REVIEW album MONEY Suicide Songs

A Raw And Captivating Look At The Human Mind

Suicide Songs

MONEY

Processing the darkest of thoughts into music has been a long standing method of coping, building and recovering from the lowest ebbs of humanity. The times where we wonder how to go on, where we see no way out and the times we feel overwhelmed by everything life is throwing at us.

Those moments are the ones you don’t see in the Hollywood films and they’re certainly not mentioned when you’re growing up, learning to navigate the world and all that it holds. Yet it’s those moments that help to define who we are as human beings, we’re not characterised by our physical attributes or the amount of money in our bank accounts, but by our ability to feel and be hurt, and how we deal with that.

For a band such as MONEY this is the question they pose themselves day after day, dealing with human emotion in a world so overwrought with technology, in an age where image has transcended the usual parameters. Lead by the poetic lyrics and vocals of frontman Jamie Lee, the Manchester trio have harvested a devout following from their heartbreaking and honest tales of uncompromising hardship.

2013’s debut 'The Shadow Of Heaven' was a spiritual tour de force of artistic rock, combining lo-fi aesthetics with a somber yet captivating body of lyrics and melodies to form one of the most underrated releases of the year. Returning with “Suicide Songs”, MONEY have drawn from a challenging recording process that saw alienation and self-doubt creep into their every move to create a raw and captivating look at the human mind, and its unrelenting approach make it a truly remarkable record.

From the opening choral rhythms of “I Am The Lord”, the rich and dense production shines through, elegantly formulated like a clear mint on a summer’s day. It’s a formula that is replicated time and time again throughout the album, and effortlessly entwines itself with the brittle tales of desperation and longing.

“You Look Like A Sad Painting On Both Sides Of The Sky” is the campfire song for a generation of struggling twenty-somethings, bringing together the classic songwriting style of a Bob Dylan with the weight of an Elliot Smith record. MONEY’s beauty lies squarely within this realm, and there’s not many out there who could do it any better.

Allowing tracks to breathe and form in an almost natural cyclic pattern, it’s evident that MONEY have taken the lessons learnt from their debut and built squarely on top of them, with the free-flowing “Night Came” and “I’m Not Here” encapsulating that penchant for creatively expanding arrangements.

Within such graceful stylings is the brutal realities of frontman Lee’s poetic tales, and it’s hard to gloss over or ignore such painful confessions from the mind of a troubled 21st century male. “Suicide Song” is a particularly dark serenade, Lee crooning “I know some of us need to turn the light into dark, it’s remarkable that some of us can’t” as the creaking brass trudges along, sounding as defeated as the wordsmith himself. Through the record, the track stands as the tipping point, the sheer hopeless moment of unrelenting darkness at the pit of the human spirit, both breathtaking and yet harrowing at the same time.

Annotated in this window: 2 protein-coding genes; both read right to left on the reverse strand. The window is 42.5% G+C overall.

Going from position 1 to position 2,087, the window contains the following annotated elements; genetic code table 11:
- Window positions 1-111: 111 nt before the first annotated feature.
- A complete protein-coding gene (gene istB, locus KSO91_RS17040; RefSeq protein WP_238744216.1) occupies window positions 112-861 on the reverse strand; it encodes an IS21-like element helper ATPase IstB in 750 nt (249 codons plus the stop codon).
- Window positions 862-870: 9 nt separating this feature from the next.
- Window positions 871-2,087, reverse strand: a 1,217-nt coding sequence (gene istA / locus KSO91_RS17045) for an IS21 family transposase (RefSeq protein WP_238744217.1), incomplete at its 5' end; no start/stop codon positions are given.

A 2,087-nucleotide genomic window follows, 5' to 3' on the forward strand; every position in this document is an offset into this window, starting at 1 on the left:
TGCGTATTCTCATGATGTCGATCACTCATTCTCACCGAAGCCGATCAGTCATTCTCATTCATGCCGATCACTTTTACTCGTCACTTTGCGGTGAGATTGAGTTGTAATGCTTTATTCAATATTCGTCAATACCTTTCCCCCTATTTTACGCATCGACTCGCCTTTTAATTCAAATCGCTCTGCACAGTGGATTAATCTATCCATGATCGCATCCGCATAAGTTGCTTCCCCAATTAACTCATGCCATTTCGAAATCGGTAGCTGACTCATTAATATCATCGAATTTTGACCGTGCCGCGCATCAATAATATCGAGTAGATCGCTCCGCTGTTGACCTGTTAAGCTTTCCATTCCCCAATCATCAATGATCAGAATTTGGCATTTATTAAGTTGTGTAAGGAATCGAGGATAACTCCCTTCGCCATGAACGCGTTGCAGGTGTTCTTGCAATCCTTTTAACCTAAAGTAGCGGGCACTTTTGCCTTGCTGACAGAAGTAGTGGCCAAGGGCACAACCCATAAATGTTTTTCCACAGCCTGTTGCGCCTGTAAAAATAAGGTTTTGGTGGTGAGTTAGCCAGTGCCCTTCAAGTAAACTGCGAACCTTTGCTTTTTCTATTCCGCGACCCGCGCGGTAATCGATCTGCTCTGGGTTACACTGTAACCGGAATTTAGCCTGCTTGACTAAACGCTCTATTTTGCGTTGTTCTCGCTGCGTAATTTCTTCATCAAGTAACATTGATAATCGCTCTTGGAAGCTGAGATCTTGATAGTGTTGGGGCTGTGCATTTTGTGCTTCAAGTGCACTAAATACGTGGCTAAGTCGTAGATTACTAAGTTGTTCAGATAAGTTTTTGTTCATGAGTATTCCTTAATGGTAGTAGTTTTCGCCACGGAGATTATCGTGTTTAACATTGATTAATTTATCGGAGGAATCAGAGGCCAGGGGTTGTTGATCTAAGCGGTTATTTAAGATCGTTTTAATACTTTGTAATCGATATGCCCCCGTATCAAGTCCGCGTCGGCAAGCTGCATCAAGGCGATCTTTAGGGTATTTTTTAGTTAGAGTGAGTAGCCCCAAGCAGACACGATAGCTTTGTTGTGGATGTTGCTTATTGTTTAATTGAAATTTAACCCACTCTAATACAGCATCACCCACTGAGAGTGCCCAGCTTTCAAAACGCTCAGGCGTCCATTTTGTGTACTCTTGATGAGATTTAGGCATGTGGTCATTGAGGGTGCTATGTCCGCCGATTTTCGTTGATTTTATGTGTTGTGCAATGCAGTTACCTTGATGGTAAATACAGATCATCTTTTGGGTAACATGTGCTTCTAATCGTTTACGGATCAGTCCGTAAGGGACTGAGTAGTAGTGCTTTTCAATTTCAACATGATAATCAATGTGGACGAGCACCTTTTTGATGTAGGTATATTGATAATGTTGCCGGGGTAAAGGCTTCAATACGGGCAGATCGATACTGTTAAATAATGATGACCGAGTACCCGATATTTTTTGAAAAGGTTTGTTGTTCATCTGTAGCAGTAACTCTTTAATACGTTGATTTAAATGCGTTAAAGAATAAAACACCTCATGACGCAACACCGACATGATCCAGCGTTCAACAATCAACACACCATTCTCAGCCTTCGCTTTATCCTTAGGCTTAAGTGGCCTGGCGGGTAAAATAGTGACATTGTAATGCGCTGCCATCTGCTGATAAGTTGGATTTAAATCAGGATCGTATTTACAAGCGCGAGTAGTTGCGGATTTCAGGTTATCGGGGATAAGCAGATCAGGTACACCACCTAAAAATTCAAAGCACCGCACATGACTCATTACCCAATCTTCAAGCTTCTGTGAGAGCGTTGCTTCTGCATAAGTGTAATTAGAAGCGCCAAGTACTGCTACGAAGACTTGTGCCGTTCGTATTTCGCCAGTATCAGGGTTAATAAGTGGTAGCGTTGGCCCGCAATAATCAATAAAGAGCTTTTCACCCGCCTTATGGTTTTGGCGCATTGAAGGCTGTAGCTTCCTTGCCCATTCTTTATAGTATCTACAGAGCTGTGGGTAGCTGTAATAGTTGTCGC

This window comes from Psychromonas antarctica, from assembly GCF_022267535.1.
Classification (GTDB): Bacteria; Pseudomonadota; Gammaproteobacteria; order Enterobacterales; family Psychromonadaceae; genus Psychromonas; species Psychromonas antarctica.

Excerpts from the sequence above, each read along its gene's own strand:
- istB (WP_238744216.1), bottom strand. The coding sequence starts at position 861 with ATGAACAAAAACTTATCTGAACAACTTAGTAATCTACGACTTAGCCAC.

Similarly “Hopeless World” and it’s broken refrain of sacrifice and limitations is as dark as it is hopeful, asking “maybe we could fall asleep and give up the world, but I just wouldn’t know who to ask” delicately balanced to tug at the human soul. It’s expertly done, yet disguised as a drunk shouting at their local bar.

Album standouts “All My Life” and lead single “I’ll Be The Night” posses an unmistakable sense of upbeat reflection after such desolation and despair, drenched in optimistic echoes of life after death. It’s bittersweet lyrical reflection on the purity after death is staggering with the dexterous couplet “I'm married to the sky, I'm a servant of the hour, I'm open as time, and I'm perfect without power” encapsulating all that makes this album so revered. Bookended by the closing-time chants of “Cocaine Christmas And An Alcoholics New Year”, it’s a bleary ending to an incredibly dark portrait of desperation and darkness.

What MONEY manage to explore in one record, is the ultimate question that plagues human existence; the meaning of why we’re here and confronting the demons that hide in all of our closets. Beautifully painful in it’s execution, the incredibly rich record pulls from the bleakest depths of human emotion to form incredibly rich landscapes punctured by the daggering power of Jamie Lee’s poetry.

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